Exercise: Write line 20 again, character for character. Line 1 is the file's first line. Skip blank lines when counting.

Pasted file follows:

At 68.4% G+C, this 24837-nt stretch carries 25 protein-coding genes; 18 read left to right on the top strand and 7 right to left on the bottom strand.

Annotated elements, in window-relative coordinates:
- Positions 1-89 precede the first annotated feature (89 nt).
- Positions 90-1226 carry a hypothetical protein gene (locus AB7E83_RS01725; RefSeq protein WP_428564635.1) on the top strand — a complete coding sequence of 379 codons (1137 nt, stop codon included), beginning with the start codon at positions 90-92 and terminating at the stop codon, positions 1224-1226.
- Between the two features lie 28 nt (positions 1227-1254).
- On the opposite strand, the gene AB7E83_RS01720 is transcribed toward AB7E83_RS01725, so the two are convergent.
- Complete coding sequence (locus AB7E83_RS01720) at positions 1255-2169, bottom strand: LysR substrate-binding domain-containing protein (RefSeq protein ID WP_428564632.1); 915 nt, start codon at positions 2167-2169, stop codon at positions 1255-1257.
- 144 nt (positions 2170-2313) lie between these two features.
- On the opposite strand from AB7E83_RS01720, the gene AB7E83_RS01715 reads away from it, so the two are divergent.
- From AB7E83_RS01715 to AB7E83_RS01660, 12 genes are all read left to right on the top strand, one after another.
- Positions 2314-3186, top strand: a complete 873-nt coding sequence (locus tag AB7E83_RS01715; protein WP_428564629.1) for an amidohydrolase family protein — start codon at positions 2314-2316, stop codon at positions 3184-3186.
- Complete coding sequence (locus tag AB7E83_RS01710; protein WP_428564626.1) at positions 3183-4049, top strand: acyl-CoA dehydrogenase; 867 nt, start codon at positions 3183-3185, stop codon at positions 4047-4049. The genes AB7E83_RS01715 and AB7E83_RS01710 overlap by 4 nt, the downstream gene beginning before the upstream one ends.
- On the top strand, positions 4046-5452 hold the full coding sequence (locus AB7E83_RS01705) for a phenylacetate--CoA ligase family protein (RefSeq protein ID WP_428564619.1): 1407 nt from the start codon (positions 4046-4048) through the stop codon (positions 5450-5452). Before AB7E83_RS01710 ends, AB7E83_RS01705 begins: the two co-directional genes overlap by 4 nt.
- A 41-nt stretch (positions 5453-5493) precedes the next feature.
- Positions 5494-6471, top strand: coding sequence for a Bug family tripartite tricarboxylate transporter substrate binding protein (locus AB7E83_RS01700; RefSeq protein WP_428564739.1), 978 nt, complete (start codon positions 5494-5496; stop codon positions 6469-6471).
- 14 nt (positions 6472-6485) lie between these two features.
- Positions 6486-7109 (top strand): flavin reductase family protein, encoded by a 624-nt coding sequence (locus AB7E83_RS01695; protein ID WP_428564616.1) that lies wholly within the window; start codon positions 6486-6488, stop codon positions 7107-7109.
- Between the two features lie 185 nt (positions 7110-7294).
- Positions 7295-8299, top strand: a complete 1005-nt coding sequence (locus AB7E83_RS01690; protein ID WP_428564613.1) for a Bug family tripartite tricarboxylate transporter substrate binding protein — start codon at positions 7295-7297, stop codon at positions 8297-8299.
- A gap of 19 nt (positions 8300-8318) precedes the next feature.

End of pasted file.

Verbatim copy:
- A gap of 19 nt (positions 8300-8318) precedes the next feature.